Court Resolves Conflicting Provisions In Divorce Settlement Agreement And Life Insurance Beneficiary Designations

Thomas v. Thomas, Docket No. A-2388-11T2 (N.J. Super. App. Div. June 4, 2013), involved competing claims against a $1 million life insurance policy maintained by the decedent.

Mr. Thomas was survived by a wife, as well as an ex-wife, with whom he had 2 children. Pursuant to the Property Settlement Agreement (“PSA”) between Mr. Thomas and his ex-wife, he was to pay permanent alimony and pay child support until the children’s emancipation. He was also required to maintain life insurance irrevocably naming his ex-wife as beneficiary of $500,000 and each child as beneficiary of $125,000.

Article V provided that the obligation to maintain insurance for the ex-wife “shall terminate upon the termination of [the] obligation to provide alimony… or be modified if the alimony obligation is modified” and the obligation to maintain the children’s insurance “shall terminate upon emancipation.” Subsequent consent orders modified the PSA by declaring each child emancipated, and reducing alimony to the ex-wife. There was no specific modification of the life insurance obligation to the ex-wife. (The opinion is silent as to whether there was a specific modification of the life insurance obligation with respect to the children, once they were declared emancipated. However, the parties’ argument regarding whether the Article V termination provisions were “self-executing” was limited to the issue of the ex-wife’s portion of the life insurance).

In August 2007, Mr. Thomas advised his children that, as part of the PSA, he had a life insurance policy naming the ex-wife as beneficiary, and that he chose to keep the children as 12.5% beneficiaries of the life insurance, despite emancipation. This information accurately reflected the terms of the policy at that time.

In 2008, Mr. Thomas remarried. He later attempted to obtain additional life insurance, but learned that he had cancer and was uninsurable. Without advising his ex-wife, in 2009 Mr. Thomas changed the existing policy designation as follows: 60% to his current wife, 15% to his ex-wife, and 12.5% to each of his children. He died in 2011. After conflicting proofs of claim were filed, the ex-wife sought to impose a constructive trust on the life insurance proceeds, and the current wife cross-claimed, and sought to retroactively reduce the amount of life insurance for the ex-wife based on his date of death alimony obligation to her.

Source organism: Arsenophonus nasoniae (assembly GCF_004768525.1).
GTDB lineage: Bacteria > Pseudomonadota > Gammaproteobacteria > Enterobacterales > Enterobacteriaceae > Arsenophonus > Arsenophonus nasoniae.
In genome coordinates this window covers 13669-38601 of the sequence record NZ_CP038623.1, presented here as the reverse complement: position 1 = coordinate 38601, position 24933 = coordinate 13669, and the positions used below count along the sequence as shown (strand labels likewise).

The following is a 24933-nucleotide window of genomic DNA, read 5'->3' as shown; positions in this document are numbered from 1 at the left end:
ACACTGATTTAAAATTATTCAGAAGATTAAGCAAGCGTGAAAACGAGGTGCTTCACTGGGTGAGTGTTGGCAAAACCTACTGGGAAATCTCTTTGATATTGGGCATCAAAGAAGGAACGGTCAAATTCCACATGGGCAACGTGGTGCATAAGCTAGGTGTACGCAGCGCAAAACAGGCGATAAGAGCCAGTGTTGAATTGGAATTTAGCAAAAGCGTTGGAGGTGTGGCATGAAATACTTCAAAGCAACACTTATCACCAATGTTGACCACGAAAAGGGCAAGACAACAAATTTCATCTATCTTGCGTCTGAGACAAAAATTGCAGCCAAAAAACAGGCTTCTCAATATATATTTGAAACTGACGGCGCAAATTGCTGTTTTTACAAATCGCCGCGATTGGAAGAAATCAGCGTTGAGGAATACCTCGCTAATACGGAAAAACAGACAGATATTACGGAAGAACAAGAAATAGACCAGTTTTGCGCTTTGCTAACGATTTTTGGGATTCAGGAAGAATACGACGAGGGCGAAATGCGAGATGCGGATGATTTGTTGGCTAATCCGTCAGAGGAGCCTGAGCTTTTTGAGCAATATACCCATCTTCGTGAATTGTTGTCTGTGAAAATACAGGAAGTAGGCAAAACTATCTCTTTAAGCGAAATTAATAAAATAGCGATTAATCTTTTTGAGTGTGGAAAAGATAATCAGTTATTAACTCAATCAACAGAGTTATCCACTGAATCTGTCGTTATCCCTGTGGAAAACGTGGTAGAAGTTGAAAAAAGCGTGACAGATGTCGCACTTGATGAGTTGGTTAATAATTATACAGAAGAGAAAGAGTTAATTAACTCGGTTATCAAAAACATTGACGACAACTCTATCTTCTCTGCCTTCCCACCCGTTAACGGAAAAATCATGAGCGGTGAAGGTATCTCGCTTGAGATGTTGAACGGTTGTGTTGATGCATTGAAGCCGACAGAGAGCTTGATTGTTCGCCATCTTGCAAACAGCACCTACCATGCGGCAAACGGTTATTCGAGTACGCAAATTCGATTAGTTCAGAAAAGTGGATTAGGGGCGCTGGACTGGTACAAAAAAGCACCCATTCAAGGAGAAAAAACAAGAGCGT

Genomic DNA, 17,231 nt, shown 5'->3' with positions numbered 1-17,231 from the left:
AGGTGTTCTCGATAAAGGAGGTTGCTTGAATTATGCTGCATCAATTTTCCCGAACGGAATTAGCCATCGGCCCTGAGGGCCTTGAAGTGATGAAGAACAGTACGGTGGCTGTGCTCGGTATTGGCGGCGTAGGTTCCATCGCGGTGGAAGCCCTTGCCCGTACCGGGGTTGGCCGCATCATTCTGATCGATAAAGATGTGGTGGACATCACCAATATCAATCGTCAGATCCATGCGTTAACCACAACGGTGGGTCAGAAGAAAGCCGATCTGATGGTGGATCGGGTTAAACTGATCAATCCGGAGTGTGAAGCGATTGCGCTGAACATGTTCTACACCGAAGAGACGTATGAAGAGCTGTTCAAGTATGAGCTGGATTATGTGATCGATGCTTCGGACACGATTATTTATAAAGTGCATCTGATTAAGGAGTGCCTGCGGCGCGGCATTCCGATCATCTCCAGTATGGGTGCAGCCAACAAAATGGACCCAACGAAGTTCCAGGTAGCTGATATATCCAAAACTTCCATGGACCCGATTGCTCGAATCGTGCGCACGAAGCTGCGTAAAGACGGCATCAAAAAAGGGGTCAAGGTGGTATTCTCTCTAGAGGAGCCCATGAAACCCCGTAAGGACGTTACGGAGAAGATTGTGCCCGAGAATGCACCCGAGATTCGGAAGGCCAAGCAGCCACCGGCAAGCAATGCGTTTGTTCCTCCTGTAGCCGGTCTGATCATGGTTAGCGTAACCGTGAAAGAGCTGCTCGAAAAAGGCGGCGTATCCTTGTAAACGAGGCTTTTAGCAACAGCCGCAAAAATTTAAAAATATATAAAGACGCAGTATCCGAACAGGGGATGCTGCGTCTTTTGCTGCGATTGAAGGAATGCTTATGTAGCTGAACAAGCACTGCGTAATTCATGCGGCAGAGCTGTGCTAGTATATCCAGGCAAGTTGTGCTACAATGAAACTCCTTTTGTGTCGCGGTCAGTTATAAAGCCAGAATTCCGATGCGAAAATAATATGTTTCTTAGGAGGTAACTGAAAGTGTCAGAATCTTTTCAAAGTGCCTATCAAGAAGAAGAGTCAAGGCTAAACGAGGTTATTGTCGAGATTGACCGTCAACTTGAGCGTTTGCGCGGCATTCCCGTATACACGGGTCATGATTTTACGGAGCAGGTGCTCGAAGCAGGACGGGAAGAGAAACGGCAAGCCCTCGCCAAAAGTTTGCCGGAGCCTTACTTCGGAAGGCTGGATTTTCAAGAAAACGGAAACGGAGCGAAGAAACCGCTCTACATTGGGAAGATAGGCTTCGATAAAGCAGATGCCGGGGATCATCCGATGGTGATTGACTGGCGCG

The trial court concluded that the ex-wife was entitled to 50% of the proceeds pursuant to the PSA, finding that the decedent had wrongfully reduced her benefit; that the children were each entitled to 12.5%; and that the current wife was entitled to the remaining 25%.

The Appellate Division affirmed with respect to the ex-wife’s award, finding that the termination provisions in Article V of the PSA were not self-executing; and that the decedent’s wrongful amendment of the beneficiary designation entitled the ex-wife to a constructive trust on 50% of the proceeds.

However, with regard to the awards to the children and the current wife, the Appellate Division reversed. It found that the 2009 beneficiary designation “gave each of them a vested interest in the insurance proceeds without any preference.” Therefore, the court ordered that the remaining $500,000 be proportionally distributed in accordance with the decedent’s intent, as expressed in that beneficiary designation, such that the current wife would receive 71% of the remaining $500,000 and the children would receive a total of 29%.

A copy of the Thomas decision can be found here: Thomas v. Thomas